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MERCER: Republican 'outsiders' gained clout at Capitol

PIERRE — This legislative session has a different feel. Republican 'outsiders' are moving into power.

Some of their themes:

Even-tighter spending by state government, less government regulation and more transparency.

You can see it easiest in the Senate. Republicans won 29 seats in the 2016 elections. Democrats took six.

The Republican imbalance also produced factions.

Sen. Brock Greenfield, from Clark, won president pro tem in the Republican caucus election. The president pro tem sets Senate committees, chooses committee chairs and assigns to a committee each piece of legislation introduced in the Senate.

Greenfield defeated Sen. Gary Cammack, R-Union Center, for the post. Greenfield then distributed committee leaderships to a somewhat different group than Cammack had.

Here's an example of what's happening.

Sen. Jack Kolbeck and Rep. Sue Peterson challenged the state Board of Regents over disparity in college entrance-exam test scores for state-funded scholarships.

The Senate agreed with the two first-term Republicans from Sioux Falls and put home-schooled students at the same level as students from public and private schools.

The "outsider" trend is becoming more visible in the House of Representatives this session. Republicans hold 60 House seats. Democrats have 10.

The House voted 63-5 on Tuesday to require all state and county candidates for election file pre-primary campaign finance reports, no matter whether they have primaries.

That idea came from Rep. Drew Dennert, a first-term Republican from Aberdeen.

The House voted 41-27 on Monday for a proposal to change the design of South Dakota motor-vehicle license plates every 10 years. Current law calls for re-design every five. That idea came from Rep. Julie Frye-Mueller, a first-term Republican from Rapid City.

In the Joint Committee on Appropriations, Rep. Taffy Howard is raising hard questions to state government officials about their budgets almost every day. She is a first-term Republican from Rapid City.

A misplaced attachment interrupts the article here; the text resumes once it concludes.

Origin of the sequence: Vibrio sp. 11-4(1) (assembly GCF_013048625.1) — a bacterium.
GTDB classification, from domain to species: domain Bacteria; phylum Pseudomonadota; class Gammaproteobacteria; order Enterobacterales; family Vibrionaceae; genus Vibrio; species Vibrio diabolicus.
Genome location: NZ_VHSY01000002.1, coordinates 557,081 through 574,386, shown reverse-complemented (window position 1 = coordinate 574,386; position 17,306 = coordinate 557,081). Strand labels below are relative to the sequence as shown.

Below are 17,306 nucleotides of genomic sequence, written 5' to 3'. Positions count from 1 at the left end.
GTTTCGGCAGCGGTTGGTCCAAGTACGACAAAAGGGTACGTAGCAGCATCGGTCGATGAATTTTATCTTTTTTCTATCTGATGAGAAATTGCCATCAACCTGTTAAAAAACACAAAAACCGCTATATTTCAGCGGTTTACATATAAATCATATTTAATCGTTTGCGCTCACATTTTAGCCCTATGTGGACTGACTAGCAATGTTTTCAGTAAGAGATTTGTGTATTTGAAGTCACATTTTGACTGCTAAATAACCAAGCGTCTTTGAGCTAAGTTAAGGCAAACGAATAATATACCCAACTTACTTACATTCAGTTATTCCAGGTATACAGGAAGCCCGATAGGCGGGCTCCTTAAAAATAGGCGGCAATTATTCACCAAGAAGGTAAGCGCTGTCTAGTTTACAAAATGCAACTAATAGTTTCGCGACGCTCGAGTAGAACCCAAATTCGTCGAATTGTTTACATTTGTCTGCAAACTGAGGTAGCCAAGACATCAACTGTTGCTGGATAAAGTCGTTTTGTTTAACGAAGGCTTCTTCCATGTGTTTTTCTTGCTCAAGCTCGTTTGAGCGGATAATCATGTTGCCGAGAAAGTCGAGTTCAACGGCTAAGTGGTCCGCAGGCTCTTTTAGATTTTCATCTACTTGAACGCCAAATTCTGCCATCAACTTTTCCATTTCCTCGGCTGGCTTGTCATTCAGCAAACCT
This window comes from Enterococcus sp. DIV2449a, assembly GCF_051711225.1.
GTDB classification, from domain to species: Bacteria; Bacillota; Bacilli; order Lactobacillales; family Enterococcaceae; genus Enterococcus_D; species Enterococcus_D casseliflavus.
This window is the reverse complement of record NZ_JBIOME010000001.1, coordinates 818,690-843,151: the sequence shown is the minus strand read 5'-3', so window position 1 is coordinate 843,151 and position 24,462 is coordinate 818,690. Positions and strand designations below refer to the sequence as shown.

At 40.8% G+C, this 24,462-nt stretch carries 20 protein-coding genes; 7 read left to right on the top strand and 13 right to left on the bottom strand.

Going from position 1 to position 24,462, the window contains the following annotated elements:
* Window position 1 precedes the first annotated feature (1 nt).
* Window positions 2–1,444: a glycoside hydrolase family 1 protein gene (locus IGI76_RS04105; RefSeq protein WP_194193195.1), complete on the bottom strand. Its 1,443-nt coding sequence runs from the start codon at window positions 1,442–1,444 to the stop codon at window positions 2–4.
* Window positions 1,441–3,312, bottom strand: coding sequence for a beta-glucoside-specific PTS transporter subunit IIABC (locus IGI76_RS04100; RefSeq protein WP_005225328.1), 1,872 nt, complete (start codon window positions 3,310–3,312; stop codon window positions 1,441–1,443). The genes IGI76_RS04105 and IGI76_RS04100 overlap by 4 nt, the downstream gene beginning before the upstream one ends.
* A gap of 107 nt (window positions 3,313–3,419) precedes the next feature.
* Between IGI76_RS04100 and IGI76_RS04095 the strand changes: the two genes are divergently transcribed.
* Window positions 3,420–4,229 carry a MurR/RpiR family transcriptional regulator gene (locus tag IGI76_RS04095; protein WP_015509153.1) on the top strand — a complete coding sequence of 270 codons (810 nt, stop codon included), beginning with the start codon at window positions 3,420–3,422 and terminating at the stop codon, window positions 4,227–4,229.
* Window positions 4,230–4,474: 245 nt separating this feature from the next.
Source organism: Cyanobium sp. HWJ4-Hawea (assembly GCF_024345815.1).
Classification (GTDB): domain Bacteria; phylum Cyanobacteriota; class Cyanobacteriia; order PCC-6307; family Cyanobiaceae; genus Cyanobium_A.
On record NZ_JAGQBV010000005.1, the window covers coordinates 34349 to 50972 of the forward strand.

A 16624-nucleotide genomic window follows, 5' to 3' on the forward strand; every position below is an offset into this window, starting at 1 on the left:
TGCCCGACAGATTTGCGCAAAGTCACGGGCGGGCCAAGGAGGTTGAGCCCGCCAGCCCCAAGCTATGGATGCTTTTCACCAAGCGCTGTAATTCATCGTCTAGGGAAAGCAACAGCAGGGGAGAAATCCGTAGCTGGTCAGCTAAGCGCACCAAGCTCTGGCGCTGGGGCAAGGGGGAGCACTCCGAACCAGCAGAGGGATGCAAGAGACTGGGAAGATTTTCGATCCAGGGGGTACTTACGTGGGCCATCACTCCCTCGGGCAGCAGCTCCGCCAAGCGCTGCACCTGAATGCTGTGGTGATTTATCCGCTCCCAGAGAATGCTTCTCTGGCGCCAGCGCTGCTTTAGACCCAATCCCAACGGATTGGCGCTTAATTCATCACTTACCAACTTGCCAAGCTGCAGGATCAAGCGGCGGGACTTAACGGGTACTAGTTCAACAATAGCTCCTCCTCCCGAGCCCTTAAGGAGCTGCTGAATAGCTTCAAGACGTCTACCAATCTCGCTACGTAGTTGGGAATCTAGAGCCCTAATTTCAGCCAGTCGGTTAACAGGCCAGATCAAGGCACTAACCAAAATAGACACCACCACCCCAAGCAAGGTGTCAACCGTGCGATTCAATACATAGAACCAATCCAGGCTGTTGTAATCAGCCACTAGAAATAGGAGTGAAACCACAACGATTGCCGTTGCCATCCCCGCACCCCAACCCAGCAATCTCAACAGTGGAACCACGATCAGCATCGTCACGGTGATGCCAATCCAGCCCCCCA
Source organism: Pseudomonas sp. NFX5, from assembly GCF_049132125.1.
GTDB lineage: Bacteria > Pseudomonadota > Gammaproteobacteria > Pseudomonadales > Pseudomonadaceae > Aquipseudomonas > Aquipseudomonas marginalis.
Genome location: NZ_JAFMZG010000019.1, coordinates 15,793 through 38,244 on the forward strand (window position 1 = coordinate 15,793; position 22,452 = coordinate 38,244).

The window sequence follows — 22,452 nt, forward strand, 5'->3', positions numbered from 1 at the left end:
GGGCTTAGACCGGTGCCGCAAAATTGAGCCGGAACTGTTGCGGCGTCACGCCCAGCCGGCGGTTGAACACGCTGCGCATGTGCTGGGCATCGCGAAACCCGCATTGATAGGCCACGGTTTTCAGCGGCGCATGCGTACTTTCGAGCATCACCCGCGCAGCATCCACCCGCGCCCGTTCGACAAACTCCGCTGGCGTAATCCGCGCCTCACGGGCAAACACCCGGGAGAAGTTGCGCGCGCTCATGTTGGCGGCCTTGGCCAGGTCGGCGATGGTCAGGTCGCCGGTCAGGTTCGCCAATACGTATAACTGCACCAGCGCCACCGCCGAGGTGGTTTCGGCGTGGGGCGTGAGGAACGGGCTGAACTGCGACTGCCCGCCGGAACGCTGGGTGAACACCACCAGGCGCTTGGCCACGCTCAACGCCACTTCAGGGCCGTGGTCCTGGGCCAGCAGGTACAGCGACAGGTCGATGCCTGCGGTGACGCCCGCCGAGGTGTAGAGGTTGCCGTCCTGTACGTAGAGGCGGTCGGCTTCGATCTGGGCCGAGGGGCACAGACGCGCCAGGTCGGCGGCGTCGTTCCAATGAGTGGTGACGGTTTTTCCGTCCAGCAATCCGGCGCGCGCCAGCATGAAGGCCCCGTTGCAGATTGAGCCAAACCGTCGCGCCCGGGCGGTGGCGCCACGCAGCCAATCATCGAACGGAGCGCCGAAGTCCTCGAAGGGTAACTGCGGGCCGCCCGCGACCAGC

The House Transportation Committee voted 7-6 on Tuesday morning to eliminate the annual $25 surcharge for renewing personalized license plates. That idea came from Rep. Tom Pischke, a first-term Republican from Dell Rapids.

The House voted 60-8 on Tuesday to require all state and local government bodies to offer a public-comment period at every public meeting. That idea came from Rep. Liz May of Kyle.

She too flies into the wind: May is a Republican elected three times from a legislative district where most registered voters are Democrats.

Some people explain this legislative independence by pointing to the trend in voter registration that's now 10 years old.

Democrats in South Dakota peaked in 2008, when Hillary Clinton and Barack Obama competed for the Democratic presidential nomination.

Since then, Democrats have steadily fallen back, while Republicans modestly gain. The big story is the steady surge of voters who register as independent or no party.

Another explanation some offer is legislators feel friskier in the last year of a governor's administration. This is the last year for Gov. Dennis Daugaard, a Republican.

Some point to terms limits on legislators. We've had those since 1992.

Whatever the reason: Something is happening.

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